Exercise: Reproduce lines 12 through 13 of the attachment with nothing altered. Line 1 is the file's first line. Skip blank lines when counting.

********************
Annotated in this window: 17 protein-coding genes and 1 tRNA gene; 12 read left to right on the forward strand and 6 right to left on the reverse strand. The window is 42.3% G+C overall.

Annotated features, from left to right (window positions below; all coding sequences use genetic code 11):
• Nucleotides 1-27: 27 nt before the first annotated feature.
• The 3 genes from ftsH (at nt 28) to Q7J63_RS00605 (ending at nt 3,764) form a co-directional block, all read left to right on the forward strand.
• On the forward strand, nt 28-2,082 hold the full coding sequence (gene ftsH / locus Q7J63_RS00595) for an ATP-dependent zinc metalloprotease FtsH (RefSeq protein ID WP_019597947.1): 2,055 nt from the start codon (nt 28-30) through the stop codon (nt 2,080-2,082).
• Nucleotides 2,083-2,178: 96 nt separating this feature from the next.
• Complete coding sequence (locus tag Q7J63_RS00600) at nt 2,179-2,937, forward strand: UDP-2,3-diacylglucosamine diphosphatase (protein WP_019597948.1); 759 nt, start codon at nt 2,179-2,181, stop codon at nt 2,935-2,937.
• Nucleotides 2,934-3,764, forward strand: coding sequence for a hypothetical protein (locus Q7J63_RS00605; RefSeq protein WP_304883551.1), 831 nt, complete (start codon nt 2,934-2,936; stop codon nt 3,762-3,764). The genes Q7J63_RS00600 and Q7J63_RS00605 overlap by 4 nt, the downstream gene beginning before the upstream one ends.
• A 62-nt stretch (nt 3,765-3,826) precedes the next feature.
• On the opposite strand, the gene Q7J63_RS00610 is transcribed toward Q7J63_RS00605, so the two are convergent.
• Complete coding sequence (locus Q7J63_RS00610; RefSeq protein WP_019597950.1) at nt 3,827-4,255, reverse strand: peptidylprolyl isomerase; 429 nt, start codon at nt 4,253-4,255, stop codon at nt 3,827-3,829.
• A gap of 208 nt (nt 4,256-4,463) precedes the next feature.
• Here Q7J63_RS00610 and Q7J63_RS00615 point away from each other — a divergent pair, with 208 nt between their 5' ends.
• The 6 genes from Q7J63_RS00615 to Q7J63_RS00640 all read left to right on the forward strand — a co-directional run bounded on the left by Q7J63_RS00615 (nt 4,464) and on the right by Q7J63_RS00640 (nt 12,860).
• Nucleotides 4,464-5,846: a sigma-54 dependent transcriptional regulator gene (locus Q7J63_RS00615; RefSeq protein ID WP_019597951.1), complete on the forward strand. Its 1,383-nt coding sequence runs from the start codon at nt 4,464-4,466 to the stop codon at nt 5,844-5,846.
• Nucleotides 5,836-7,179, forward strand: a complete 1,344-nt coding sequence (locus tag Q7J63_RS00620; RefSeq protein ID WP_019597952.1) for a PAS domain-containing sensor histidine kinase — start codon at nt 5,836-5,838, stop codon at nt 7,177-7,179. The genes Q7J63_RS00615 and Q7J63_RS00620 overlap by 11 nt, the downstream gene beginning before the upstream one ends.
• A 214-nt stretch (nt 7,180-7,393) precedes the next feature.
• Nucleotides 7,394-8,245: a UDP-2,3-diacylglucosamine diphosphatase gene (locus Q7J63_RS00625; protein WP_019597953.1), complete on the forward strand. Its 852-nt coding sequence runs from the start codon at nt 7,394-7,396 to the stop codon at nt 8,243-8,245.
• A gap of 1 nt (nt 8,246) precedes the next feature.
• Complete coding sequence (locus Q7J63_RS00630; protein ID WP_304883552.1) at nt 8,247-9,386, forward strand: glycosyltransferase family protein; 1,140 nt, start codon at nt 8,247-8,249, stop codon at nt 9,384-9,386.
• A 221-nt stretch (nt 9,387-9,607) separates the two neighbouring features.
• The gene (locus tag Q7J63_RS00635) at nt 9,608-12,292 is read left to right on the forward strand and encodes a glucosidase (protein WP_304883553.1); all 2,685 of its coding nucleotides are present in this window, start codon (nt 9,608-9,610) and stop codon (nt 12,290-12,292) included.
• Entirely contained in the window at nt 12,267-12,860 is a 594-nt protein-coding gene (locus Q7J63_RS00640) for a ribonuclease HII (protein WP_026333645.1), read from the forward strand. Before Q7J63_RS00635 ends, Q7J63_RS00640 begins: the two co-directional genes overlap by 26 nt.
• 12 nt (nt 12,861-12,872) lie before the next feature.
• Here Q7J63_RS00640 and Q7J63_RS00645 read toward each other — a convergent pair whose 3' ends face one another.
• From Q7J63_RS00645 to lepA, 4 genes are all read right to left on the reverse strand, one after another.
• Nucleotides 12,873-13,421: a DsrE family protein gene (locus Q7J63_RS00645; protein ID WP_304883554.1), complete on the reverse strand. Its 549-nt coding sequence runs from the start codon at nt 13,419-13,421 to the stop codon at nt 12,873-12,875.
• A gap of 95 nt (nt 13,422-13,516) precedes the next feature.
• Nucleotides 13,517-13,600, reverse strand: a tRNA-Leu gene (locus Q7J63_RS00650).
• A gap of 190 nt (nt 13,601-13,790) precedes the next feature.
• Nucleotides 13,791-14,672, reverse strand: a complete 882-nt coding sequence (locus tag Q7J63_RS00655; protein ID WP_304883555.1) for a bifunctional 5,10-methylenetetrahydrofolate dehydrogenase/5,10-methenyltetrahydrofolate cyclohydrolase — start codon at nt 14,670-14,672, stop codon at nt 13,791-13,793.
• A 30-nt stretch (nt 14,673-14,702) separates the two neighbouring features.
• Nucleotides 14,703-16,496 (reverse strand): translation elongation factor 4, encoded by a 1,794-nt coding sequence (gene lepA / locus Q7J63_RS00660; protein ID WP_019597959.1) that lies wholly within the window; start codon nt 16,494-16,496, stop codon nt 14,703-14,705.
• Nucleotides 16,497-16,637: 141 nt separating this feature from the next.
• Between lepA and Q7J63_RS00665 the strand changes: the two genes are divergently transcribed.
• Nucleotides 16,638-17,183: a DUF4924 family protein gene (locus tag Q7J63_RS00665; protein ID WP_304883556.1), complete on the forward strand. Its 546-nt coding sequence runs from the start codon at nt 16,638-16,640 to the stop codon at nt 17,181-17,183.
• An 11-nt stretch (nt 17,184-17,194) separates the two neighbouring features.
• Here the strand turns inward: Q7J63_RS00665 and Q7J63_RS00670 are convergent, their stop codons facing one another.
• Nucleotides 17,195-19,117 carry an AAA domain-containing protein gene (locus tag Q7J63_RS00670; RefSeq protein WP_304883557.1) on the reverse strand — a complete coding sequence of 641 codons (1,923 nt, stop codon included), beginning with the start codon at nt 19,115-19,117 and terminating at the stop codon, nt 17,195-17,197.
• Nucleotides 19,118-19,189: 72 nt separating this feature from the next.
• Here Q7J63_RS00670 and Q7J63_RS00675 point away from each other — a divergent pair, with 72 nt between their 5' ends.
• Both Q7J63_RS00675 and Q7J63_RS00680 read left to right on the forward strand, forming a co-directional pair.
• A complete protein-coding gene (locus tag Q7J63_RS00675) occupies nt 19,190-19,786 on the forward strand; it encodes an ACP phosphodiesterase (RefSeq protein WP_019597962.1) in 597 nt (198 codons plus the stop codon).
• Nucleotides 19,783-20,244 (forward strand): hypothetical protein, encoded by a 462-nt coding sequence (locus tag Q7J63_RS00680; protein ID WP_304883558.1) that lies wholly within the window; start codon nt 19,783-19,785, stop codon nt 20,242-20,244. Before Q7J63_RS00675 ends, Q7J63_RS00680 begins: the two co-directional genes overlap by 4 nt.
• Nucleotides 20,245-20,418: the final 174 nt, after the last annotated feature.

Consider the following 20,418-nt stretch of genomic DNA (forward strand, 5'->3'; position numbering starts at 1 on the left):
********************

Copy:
• A gap of 208 nt (nt 4,256-4,463) precedes the next feature.
• Here Q7J63_RS00610 and Q7J63_RS00615 point away from each other — a divergent pair, with 208 nt between their 5' ends.